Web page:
BODY LANGUAGE First-Impression Basics
BODY LANGUAGE • Making a sale requires effective communication with the prospect; not just the use of words but total body presence. • Body language can offer clues to tell us how well a sale is going. • Our body gives off warning signals that things are—or aren’t—going well.
BODY LANGUAGE • All of these communication signals are conveyed to anyone you are talking to and your presentation or meeting can become a memorable event or a dismal failure depending on the empathy established. • A check of the following list will help you see that learning to “read” body language will help you to sell better…and more.
BODY LANGUAGE • Everyone experiences “first impressions” daily—good and bad. • It is generally agreed they are extremely important in the selling profession. • What some salespeople fail to realize is the need to create a good “first impression” every time!
BODY LANGUAGE • Prospects don’t have to be polite, like you and listen to what you have to say. • As a salesperson, however, you are required to do these things if you want to succeed. • Remember that the friendly person you met yesterday can be the ogre of today. However, the impression you give and the attitude you exude can rub off.
BODY LANGUAGE Taking stock of your selling personality before each sales call should be as automatic as reviewing your pre-call checklist. Here are some important basics to keep in mind:
BODY LANGUAGE • PHYSICAL APPEARANCE • Realize the importance of physical appearance—your customers and prospects do! • Your appearance and the materials you have with you are both sales tools. • Slumping in a chair or having a spot on your jacket can take the person’s attention away from what you are saying. So can playing with a pen or fixing your hair. • Look successful and relax.
BODY LANGUAGE • FACIAL EXPRESSIONS • The face is said to be capable of over 250,000 different expressions! People are more aware of these silent messages than you realize. • You might say “I’m glad you brought that up,” as a means of exploring an objection further. But if you say it with your jaw set and your mouth nothing but a thin line, you are obviously annoyed and the prospect may go on the defensive.
BODY LANGUAGE • TONE OF VOICE • Your tone of voice has a greater range than you might think. It can go from warm to cold in a matter of seconds. • You don’t have to speak with a “smile” all the time, but you can indicate interest and enthusiasm with the right inflections and create a positive climate throughout the meeting.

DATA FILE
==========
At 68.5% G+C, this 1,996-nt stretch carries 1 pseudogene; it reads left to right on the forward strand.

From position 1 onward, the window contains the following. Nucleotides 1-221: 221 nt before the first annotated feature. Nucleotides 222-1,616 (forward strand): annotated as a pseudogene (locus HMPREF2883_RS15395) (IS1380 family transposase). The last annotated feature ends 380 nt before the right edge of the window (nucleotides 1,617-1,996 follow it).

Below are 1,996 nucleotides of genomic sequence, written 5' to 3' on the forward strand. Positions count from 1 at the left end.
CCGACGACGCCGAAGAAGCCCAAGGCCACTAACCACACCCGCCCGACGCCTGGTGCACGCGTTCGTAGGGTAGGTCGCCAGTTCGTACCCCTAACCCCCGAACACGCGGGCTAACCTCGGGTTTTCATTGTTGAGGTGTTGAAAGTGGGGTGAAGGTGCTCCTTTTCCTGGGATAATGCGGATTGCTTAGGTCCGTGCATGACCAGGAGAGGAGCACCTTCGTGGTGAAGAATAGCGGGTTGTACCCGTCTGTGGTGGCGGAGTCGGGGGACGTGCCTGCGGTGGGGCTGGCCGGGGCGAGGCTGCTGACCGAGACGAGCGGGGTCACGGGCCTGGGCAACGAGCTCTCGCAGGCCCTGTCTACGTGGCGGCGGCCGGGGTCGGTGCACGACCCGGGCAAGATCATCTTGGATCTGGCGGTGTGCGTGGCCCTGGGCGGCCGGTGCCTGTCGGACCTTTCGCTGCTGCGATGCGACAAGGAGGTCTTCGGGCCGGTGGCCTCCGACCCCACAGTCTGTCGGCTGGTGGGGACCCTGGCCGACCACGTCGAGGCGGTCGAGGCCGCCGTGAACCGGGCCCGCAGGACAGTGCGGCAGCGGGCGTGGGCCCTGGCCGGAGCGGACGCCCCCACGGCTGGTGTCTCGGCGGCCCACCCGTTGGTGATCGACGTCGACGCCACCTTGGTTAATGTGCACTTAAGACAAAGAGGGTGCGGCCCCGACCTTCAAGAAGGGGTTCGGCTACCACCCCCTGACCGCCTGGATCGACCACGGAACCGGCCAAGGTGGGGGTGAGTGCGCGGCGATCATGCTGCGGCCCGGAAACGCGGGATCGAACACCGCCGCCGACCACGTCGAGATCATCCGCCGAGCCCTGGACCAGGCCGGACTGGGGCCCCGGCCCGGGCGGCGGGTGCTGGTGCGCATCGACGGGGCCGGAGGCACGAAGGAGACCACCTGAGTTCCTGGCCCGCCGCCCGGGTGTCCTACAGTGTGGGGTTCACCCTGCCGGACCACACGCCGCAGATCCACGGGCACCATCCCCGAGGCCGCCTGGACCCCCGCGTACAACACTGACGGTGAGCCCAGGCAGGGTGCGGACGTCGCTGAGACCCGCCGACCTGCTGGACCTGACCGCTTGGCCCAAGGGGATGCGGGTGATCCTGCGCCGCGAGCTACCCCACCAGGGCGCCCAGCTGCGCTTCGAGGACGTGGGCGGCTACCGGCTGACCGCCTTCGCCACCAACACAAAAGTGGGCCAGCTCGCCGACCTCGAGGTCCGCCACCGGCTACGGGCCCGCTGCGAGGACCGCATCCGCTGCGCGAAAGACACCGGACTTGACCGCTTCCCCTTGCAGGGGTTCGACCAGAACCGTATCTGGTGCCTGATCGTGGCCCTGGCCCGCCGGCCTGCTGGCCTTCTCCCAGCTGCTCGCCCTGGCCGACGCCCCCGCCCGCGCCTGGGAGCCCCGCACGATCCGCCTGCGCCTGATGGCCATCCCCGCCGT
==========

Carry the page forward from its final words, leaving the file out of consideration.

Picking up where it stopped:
BODY LANGUAGE • PRACTICE YOUR HANDSHAKE • A firm handshake is said to make a positive impression. However, “firm” to some people seems to include bone-crushing, pumping tactics or not letting go. • The best rule is to wait until the person with whom you are meeting offers to shake hands, then do so in a normal manner.
BODY LANGUAGE • BE VOICE CONSCIOUS • Everyone has speech habits that hinder effective communication. For instance, some people will say “I see” whenever the prospect has finished speaking. And then there are the “ah-h-h” and “well’s” that pop up from time to time. • Many people just aren’t aware they say these things. If you’re not certain of your own voice behavior, practice with a tape recorder.
BODY LANGUAGE • BE VOICE CONSCIOUS • Speak at a speed that will enable people to hear every word. • Choose your words so you don’t become known for speaking a lot but saying a little. • Try to be conversational in your presentation.
BODY LANGUAGE • Now that you have reviewed your own body language, what can you learn from your prospect’s body signals? • Understanding the subtleties of the other person’s movements and body positions can allow you to adjust your presentation before you go too far astray.
BODY LANGUAGE • MOVING THE SHOULDERS • Slumped shoulders (while standing or sitting) say your prospect is indifferent. • Shoulders hunched is often viewed as an aggressive posture. • Likewise, shoulders high and forward, stand for domination. This person is hard to lead!
BODY LANGUAGE • COMING TO THE ARMS • Arms tightly folded against the chest signifies hostility. Your message is not getting through. • Are your prospect’s arms back and hands clasped on the chest? This may mean he is a humble person, but not necessarily the right person to clinch the sale. • Watch out for elbows on the knees or dangling hands. This often means you’re not with a decision maker.
BODY LANGUAGE • DROPPING TO THE FEET • Both feet pressed solidly on the floor are a protection stance meaning the client feels threatened. • Feet relaxed, tipped upward or off the floor is a sign of control and confidence. • Swinging the feet or legs crossed with feet wagging says “impatience”…this person wants to get the discussion resolved, quickly!
BODY LANGUAGE It is impossible for a person to smile and be mad at you at the same time. It is up to you to add that “smile” to the meeting by making sure your body language shows enthusiasm.